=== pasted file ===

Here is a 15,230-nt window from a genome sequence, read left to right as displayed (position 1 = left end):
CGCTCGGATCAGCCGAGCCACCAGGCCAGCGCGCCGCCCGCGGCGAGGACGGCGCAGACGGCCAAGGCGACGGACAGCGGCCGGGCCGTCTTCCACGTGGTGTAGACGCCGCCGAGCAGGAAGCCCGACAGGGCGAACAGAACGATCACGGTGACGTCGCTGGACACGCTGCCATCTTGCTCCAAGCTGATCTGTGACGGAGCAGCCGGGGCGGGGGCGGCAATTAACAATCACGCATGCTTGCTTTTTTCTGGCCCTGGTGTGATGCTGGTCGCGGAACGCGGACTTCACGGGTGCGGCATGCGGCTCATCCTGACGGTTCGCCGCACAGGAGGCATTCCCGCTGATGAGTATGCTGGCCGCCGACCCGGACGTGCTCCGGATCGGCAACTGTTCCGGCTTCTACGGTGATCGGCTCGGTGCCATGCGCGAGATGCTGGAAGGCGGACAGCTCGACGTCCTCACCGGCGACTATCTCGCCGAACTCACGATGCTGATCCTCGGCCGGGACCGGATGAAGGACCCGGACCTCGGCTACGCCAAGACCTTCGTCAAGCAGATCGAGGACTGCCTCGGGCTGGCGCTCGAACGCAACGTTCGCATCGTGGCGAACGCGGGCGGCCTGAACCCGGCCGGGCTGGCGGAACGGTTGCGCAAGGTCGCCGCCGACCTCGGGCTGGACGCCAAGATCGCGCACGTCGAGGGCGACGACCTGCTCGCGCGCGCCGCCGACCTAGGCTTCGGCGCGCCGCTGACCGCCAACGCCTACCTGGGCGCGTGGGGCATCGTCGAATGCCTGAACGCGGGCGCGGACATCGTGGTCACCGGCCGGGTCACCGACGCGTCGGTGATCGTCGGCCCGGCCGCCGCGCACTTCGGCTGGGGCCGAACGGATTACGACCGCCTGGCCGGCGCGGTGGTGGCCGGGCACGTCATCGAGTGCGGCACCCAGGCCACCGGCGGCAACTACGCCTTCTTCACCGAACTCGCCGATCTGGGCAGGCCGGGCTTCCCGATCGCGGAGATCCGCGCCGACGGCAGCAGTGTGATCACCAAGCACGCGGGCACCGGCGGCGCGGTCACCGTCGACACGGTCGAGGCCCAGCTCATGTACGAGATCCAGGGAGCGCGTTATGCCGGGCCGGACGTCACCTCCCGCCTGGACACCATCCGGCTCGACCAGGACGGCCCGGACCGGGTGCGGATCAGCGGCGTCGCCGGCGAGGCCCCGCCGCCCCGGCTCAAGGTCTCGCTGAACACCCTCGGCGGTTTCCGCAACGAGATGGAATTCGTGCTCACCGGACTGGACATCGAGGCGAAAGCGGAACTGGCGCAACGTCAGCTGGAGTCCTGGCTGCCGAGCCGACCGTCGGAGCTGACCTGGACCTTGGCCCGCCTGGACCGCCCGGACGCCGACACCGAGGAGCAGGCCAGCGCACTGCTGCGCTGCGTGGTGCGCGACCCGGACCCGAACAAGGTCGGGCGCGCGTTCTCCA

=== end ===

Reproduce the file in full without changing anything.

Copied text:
Here is a 15,230-nt window from a genome sequence, read left to right as displayed (position 1 = left end):
CGCTCGGATCAGCCGAGCCACCAGGCCAGCGCGCCGCCCGCGGCGAGGACGGCGCAGACGGCCAAGGCGACGGACAGCGGCCGGGCCGTCTTCCACGTGGTGTAGACGCCGCCGAGCAGGAAGCCCGACAGGGCGAACAGAACGATCACGGTGACGTCGCTGGACACGCTGCCATCTTGCTCCAAGCTGATCTGTGACGGAGCAGCCGGGGCGGGGGCGGCAATTAACAATCACGCATGCTTGCTTTTTTCTGGCCCTGGTGTGATGCTGGTCGCGGAACGCGGACTTCACGGGTGCGGCATGCGGCTCATCCTGACGGTTCGCCGCACAGGAGGCATTCCCGCTGATGAGTATGCTGGCCGCCGACCCGGACGTGCTCCGGATCGGCAACTGTTCCGGCTTCTACGGTGATCGGCTCGGTGCCATGCGCGAGATGCTGGAAGGCGGACAGCTCGACGTCCTCACCGGCGACTATCTCGCCGAACTCACGATGCTGATCCTCGGCCGGGACCGGATGAAGGACCCGGACCTCGGCTACGCCAAGACCTTCGTCAAGCAGATCGAGGACTGCCTCGGGCTGGCGCTCGAACGCAACGTTCGCATCGTGGCGAACGCGGGCGGCCTGAACCCGGCCGGGCTGGCGGAACGGTTGCGCAAGGTCGCCGCCGACCTCGGGCTGGACGCCAAGATCGCGCACGTCGAGGGCGACGACCTGCTCGCGCGCGCCGCCGACCTAGGCTTCGGCGCGCCGCTGACCGCCAACGCCTACCTGGGCGCGTGGGGCATCGTCGAATGCCTGAACGCGGGCGCGGACATCGTGGTCACCGGCCGGGTCACCGACGCGTCGGTGATCGTCGGCCCGGCCGCCGCGCACTTCGGCTGGGGCCGAACGGATTACGACCGCCTGGCCGGCGCGGTGGTGGCCGGGCACGTCATCGAGTGCGGCACCCAGGCCACCGGCGGCAACTACGCCTTCTTCACCGAACTCGCCGATCTGGGCAGGCCGGGCTTCCCGATCGCGGAGATCCGCGCCGACGGCAGCAGTGTGATCACCAAGCACGCGGGCACCGGCGGCGCGGTCACCGTCGACACGGTCGAGGCCCAGCTCATGTACGAGATCCAGGGAGCGCGTTATGCCGGGCCGGACGTCACCTCCCGCCTGGACACCATCCGGCTCGACCAGGACGGCCCGGACCGGGTGCGGATCAGCGGCGTCGCCGGCGAGGCCCCGCCGCCCCGGCTCAAGGTCTCGCTGAACACCCTCGGCGGTTTCCGCAACGAGATGGAATTCGTGCTCACCGGACTGGACATCGAGGCGAAAGCGGAACTGGCGCAACGTCAGCTGGAGTCCTGGCTGCCGAGCCGACCGTCGGAGCTGACCTGGACCTTGGCCCGCCTGGACCGCCCGGACGCCGACACCGAGGAGCAGGCCAGCGCACTGCTGCGCTGCGTGGTGCGCGACCCGGACCCGAACAAGGTCGGGCGCGCGTTCTCCA